It's not surprising to find unpatched systems being hacked, even if you don’t know how; there are numerous websites, wikis, and YouTube videos that show you step by step how to hack into systems, servers, clients, sites, applications and devices. Not to mention the number of attacks and successful ones we hear about; there are likely many, many more that occur in enterprises that are kept quiet for obvious reasons.
Some of the most recent ones which impact consumers and are generally the most publicized and get a lot of the attention; like Target, then Neiman-Marcus, followed by Michaels, and then the hotel company White Lodging, which manages hotel franchises for chains such as Marriott, Hilton and Starwood.
On the corporate side there are pages and pages of updates from Symantec and McAfee Labs on the most recent threats and vulnerabilities. The security industry has started to name these attacks and vulnerabilities (Heartbleed, Poodle, Shellshock) to raise awareness; similar to how meteorologists name natural disasters. The damage done by these attacks are starting to inch up to the damage done by natural disasters.
Why would someone want to hack your systems?
- Launch attacks against other servers. Thus, consuming your CPU, memory, bandwidth resources and masking their identity.
- Get access to sensitive data, identify theft, credit card
How can it happen?
- The hacker has guessed a password of a user on the server. This may be a email, ftp, or ssh user. In addition they compromise another site/machine and then use the same credentials.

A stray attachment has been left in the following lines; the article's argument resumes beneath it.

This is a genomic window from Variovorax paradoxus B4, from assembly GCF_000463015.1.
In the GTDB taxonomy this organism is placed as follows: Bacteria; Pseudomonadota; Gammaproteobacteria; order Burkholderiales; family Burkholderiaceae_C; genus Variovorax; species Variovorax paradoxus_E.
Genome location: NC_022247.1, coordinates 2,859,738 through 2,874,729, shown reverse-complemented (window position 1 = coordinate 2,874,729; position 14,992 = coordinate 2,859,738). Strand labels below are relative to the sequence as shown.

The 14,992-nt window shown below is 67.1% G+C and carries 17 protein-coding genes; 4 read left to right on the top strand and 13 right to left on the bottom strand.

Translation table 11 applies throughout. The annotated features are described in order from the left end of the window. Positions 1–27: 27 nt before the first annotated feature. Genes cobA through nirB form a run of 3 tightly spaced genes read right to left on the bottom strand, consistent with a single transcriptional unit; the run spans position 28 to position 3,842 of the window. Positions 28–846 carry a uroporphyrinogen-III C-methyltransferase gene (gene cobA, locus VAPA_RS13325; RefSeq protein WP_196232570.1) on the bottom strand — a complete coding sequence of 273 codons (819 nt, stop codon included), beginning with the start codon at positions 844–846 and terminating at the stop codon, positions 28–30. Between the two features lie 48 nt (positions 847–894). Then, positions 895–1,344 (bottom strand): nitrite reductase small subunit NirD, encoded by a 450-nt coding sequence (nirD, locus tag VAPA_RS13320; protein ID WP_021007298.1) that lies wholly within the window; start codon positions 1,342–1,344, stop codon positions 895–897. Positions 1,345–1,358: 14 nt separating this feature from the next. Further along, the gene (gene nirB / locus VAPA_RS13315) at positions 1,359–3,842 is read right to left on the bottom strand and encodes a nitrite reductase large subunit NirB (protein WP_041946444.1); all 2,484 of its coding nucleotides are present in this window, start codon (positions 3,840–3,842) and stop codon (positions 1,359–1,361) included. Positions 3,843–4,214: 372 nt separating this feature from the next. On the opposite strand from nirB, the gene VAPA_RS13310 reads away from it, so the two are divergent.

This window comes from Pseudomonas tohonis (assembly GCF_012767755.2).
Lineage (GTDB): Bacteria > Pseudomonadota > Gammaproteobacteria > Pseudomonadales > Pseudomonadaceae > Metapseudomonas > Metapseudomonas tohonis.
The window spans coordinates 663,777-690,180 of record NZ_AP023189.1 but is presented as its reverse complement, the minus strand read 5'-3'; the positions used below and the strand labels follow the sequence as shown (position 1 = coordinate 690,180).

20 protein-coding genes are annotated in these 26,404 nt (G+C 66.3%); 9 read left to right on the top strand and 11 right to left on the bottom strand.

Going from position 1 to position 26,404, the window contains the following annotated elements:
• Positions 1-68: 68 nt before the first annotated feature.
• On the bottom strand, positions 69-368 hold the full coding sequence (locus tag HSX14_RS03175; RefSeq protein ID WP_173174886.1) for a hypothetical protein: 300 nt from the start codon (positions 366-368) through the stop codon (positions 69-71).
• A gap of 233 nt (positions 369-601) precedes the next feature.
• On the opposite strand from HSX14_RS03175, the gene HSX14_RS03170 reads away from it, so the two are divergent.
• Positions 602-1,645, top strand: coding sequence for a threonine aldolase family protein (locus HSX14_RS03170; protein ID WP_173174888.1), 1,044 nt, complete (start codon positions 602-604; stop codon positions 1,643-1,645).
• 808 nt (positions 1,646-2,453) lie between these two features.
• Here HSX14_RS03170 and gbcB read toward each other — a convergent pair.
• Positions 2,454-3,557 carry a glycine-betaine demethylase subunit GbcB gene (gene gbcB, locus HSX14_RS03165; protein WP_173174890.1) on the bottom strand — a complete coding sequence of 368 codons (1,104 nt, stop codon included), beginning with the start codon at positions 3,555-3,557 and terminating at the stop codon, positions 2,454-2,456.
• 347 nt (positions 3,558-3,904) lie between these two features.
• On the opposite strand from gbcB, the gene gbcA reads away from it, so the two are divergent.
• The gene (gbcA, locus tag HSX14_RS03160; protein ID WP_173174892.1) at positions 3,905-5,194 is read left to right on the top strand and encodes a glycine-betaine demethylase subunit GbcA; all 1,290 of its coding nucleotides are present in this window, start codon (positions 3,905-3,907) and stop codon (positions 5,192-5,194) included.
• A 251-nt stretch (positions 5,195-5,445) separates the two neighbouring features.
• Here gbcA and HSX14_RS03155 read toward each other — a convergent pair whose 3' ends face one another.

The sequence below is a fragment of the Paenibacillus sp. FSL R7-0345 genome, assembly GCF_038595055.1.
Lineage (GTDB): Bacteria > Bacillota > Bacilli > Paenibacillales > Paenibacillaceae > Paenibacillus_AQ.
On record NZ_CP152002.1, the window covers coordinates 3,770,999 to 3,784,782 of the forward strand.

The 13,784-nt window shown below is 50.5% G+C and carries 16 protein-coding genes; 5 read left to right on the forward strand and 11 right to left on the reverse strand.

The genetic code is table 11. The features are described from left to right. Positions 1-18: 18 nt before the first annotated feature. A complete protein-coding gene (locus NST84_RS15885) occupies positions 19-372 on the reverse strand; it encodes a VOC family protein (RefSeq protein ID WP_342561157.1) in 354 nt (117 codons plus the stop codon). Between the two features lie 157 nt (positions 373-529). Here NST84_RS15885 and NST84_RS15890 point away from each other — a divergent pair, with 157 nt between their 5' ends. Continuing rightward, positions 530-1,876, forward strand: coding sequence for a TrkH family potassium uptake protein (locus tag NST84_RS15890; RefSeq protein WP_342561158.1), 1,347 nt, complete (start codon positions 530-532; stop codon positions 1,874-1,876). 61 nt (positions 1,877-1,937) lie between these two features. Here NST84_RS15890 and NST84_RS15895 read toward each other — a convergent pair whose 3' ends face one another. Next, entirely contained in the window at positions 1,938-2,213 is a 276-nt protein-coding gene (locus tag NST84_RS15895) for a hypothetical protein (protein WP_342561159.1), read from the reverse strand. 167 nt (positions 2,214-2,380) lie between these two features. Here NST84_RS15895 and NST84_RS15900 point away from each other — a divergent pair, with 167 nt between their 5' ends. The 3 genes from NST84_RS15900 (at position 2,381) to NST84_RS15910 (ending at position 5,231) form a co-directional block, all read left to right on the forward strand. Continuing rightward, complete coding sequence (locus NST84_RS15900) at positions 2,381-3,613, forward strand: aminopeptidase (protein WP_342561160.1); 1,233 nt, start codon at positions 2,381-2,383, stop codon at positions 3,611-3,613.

- The hacker has gained access through a security hole in a web application (or its addons/plugins), or the web servers on which these applications run.
- The hacker has gained access to a server that is running an out of date OS or hasn’t been patched.
So where should we direct our energy to solution this problem? Let’s start to focus in on an area that I have a lot of passion around; patching. I recall reading a great write-up by Roger A. Grimes in InfoWorld back in 2013 that still applies today. His finding stated: “If you want to significantly reduce your computer security risk, become a better patcher. Patch all software with critical security patches within one week of the patch’s release — or quicker if there’s an active, wormable exploit in the wild or if you fear an adversary might use it sooner.”
Simple, right? Then why are we not able to keep up with patching our systems? Patches are essential as they typically address two critical problems; one is to fix security vulnerabilities and the other is to fix bugs. In fact, chances are that if a patch exists for an OS or applications its is likely because of an already discovered vulnerability that has been reported by some hacker. Don’t make it any easier than it already is to hack a system, take action and keep your systems patched especially with a publicly known security issue.
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